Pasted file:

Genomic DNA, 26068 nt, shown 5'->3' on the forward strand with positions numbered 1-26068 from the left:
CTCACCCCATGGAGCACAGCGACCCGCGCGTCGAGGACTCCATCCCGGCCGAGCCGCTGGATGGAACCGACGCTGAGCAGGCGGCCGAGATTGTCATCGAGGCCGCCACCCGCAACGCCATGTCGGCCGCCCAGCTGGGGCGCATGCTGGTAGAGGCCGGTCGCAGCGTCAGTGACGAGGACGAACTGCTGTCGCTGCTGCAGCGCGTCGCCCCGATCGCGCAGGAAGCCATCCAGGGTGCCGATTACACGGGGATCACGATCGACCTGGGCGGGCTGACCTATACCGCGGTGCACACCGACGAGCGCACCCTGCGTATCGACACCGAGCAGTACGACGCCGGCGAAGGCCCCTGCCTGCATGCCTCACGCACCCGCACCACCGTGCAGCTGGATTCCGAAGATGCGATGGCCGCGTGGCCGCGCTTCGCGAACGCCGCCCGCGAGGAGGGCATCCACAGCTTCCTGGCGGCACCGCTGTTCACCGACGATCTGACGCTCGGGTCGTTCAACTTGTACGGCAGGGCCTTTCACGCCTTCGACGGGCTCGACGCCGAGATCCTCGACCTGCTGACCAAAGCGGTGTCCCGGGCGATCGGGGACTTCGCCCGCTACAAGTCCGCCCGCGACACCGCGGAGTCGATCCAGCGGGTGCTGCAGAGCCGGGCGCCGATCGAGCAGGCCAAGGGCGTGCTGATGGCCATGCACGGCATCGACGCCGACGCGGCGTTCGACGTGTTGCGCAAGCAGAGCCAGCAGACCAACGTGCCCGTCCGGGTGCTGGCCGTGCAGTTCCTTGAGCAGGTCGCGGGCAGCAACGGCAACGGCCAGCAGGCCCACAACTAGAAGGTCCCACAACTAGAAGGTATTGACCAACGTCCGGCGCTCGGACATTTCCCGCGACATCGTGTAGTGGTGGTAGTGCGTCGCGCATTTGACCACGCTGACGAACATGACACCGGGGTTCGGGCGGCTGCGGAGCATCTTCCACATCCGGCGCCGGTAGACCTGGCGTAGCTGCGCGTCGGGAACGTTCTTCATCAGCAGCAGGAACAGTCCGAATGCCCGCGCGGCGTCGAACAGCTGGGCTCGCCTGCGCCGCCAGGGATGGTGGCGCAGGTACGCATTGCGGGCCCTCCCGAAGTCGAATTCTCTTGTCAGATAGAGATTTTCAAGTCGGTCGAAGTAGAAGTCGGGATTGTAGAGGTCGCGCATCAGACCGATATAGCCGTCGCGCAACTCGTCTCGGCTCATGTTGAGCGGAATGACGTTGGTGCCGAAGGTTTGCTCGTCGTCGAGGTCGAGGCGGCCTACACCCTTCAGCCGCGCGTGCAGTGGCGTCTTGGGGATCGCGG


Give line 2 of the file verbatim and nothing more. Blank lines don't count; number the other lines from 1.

CTCACCCCATGGAGCACAGCGACCCGCGCGTCGAGGACTCCATCCCGGCCGAGCCGCTGGATGGAACCGACGCTGAGCAGGCGGCCGAGATTGTCATCGAGGCCGCCACCCGCAACGCCATGTCGGCCGCCCAGCTGGGGCGCATGCTGGTAGAGGCCGGTCGCAGCGTCAGTGACGAGGACGAACTGCTGTCGCTGCTGCAGCGCGTCGCCCCGATCGCGCAGGAAGCCATCCAGGGTGCCGATTACACGGGGATCACGATCGACCTGGGCGGGCTGACCTATACCGCGGTGCACACCGACGAGCGCACCCTGCGTATCGACACCGAGCAGTACGACGCCGGCGAAGGCCCCTGCCTGCATGCCTCACGCACCCGCACCACCGTGCAGCTGGATTCCGAAGATGCGATGGCCGCGTGGCCGCGCTTCGCGAACGCCGCCCGCGAGGAGGGCATCCACAGCTTCCTGGCGGCACCGCTGTTCACCGACGATCTGACGCTCGGGTCGTTCAACTTGTACGGCAGGGCCTTTCACGCCTTCGACGGGCTCGACGCCGAGATCCTCGACCTGCTGACCAAAGCGGTGTCCCGGGCGATCGGGGACTTCGCCCGCTACAAGTCCGCCCGCGACACCGCGGAGTCGATCCAGCGGGTGCTGCAGAGCCGGGCGCCGATCGAGCAGGCCAAGGGCGTGCTGATGGCCATGCACGGCATCGACGCCGACGCGGCGTTCGACGTGTTGCGCAAGCAGAGCCAGCAGACCAACGTGCCCGTCCGGGTGCTGGCCGTGCAGTTCCTTGAGCAGGTCGCGGGCAGCAACGGCAACGGCCAGCAGGCCCACAACTAGAAGGTCCCACAACTAGAAGGTATTGACCAACGTCCGGCGCTCGGACATTTCCCGCGACATCGTGTAGTGGTGGTAGTGCGTCGCGCATTTGACCACGCTGACGAACATGACACCGGGGTTCGGGCGGCTGCGGAGCATCTTCCACATCCGGCGCCGGTAGACCTGGCGTAGCTGCGCGTCGGGAACGTTCTTCATCAGCAGCAGGAACAGTCCGAATGCCCGCGCGGCGTCGAACAGCTGGGCTCGCCTGCGCCGCCAGGGATGGTGGCGCAGGTACGCATTGCGGGCCCTCCCGAAGTCGAATTCTCTTGTCAGATAGAGATTTTCAAGTCGGTCGAAGTAGAAGTCGGGATTGTAGAGGTCGCGCATCAGACCGATATAGCCGTCGCGCAACTCGTCTCGGCTCATGTTGAGCGGAATGACGTTGGTGCCGAAGGTTTGCTCGTCGTCGAGGTCGAGGCGGCCTACACCCTTCAGCCGCGCGTGCAGTGGCGTCTTGGGGATCGCGG